“Jake Mulholland was a freshman last season and did some great things in save situations. Sam Tweedt was a guy who was in the rotation early in the year and pitched in some big spots out of the bullpen. He won an important game against Vanderbilt in the Super Regionals.

“I have never been involved with a team which had so many pitchers produce like last year’s ball club. When you look at the history of college baseball, it would be difficult to find a staff of 13 pitchers who accomplished what they did.”

Having Your Pitcher’s Back
Starting with the 2011 season, Yeskie utilized a unique plan.

He grew tired of some pitchers never pulling for their teammates while others simply sulked when they didn’t get to pitch. This goes with the territory in competitive sports.

Yeskie’s plan was to have every pitcher and catcher on the staff walk to the bullpen as the starting pitcher warmed up for the game.

When he was done and walked off the bullpen mound toward the dugout, the entire pitching staff and catching corps was waiting for him in a line as each player individually shook his hand or hugged him in a show of solidarity.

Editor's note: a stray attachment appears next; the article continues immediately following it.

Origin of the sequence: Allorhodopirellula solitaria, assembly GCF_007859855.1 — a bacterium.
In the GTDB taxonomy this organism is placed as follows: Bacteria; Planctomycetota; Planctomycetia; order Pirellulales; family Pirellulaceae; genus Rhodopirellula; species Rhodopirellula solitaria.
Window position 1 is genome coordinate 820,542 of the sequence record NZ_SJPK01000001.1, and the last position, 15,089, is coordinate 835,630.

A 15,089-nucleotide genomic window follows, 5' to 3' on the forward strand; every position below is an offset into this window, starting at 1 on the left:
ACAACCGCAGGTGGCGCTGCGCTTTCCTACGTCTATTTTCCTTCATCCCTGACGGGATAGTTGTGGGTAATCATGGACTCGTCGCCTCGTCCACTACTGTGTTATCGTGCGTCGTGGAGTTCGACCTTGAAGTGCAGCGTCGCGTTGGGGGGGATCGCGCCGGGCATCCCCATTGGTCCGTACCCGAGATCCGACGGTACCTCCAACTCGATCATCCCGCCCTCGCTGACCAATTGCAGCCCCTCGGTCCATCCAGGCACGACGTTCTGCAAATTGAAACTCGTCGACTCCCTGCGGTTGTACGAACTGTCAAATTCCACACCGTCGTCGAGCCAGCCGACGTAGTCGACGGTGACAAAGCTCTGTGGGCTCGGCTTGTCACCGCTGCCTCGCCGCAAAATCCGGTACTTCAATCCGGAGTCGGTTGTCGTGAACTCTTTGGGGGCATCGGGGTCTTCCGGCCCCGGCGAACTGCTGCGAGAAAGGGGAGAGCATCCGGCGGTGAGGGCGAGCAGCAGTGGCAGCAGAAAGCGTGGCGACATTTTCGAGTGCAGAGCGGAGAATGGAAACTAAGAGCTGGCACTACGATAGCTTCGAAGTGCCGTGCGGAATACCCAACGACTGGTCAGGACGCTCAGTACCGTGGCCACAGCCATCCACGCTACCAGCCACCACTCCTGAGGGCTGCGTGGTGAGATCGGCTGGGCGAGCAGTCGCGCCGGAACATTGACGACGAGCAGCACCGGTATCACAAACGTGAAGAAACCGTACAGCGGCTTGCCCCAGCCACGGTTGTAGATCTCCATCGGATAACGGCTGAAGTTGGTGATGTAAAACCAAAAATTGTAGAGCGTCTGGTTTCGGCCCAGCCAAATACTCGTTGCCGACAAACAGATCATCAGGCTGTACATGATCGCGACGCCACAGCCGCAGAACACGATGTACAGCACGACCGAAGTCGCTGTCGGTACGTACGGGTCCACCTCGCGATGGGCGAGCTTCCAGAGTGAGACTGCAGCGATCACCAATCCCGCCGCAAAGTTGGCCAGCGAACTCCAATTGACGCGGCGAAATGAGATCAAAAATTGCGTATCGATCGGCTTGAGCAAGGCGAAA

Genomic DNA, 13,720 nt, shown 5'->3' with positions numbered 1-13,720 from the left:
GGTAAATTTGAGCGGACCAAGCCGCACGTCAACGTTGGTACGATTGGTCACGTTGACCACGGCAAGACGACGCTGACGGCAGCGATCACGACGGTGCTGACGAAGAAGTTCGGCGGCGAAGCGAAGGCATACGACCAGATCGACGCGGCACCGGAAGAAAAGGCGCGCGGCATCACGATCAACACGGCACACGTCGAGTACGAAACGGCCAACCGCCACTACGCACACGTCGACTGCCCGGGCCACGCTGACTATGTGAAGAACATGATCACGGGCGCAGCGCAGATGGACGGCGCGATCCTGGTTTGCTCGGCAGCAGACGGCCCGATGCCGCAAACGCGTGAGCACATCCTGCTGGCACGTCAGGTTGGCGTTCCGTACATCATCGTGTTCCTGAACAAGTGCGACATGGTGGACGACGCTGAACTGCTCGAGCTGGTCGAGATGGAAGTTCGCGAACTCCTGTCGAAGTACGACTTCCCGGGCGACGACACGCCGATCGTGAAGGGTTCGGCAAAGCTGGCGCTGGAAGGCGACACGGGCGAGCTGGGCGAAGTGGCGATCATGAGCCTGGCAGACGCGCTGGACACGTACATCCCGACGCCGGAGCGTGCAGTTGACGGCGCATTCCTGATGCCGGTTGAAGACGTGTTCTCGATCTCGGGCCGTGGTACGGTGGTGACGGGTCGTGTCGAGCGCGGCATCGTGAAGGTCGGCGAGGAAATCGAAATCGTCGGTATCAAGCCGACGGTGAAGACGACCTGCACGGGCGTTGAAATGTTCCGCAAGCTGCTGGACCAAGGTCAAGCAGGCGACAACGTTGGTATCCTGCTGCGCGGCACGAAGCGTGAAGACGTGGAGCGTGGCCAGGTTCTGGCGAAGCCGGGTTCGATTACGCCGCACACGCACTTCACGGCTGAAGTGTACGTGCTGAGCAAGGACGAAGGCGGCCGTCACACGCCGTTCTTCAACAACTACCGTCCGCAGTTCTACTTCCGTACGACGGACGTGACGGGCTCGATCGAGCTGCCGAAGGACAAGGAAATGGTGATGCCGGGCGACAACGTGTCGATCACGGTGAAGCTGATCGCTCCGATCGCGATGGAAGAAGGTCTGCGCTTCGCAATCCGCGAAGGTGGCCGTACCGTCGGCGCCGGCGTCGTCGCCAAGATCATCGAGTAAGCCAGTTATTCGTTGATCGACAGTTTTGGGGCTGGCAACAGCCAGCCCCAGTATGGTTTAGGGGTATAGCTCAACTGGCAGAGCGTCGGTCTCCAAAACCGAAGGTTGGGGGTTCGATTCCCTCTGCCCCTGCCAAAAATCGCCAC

Instead of the pitcher being alone with his own thoughts after warming up, he knew every pitcher and catcher on the staff had his back. His mindset switched to not letting his teammates down instead of hoping he had a good performance.

“It was the start of something very valuable in our program, and we have continued it for the past seven years,” said Yeskie.

“It was simply a way of showing your teammate that everyone had your back. I’m here for you. Whatever it takes is whatever it takes today. If you give us four innings, and that’s all you got, I got your back. I will pick you up if I’m the next guy up. If I don’t pitch today, and you go nine or a couple of other guys around me pitch behind you and we win, I still have your back.